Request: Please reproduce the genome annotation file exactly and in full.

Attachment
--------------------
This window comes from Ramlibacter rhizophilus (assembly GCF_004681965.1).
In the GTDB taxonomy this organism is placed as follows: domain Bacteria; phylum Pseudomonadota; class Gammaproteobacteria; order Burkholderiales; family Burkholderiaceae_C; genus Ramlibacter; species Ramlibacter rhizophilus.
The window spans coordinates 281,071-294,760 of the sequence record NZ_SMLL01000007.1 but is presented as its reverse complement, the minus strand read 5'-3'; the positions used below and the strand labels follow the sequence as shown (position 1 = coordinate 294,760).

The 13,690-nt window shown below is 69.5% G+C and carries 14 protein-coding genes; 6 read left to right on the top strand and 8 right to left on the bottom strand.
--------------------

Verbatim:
This window comes from Ramlibacter rhizophilus (assembly GCF_004681965.1).
In the GTDB taxonomy this organism is placed as follows: domain Bacteria; phylum Pseudomonadota; class Gammaproteobacteria; order Burkholderiales; family Burkholderiaceae_C; genus Ramlibacter; species Ramlibacter rhizophilus.
The window spans coordinates 281,071-294,760 of the sequence record NZ_SMLL01000007.1 but is presented as its reverse complement, the minus strand read 5'-3'; the positions used below and the strand labels follow the sequence as shown (position 1 = coordinate 294,760).

The 13,690-nt window shown below is 69.5% G+C and carries 14 protein-coding genes; 6 read left to right on the top strand and 8 right to left on the bottom strand.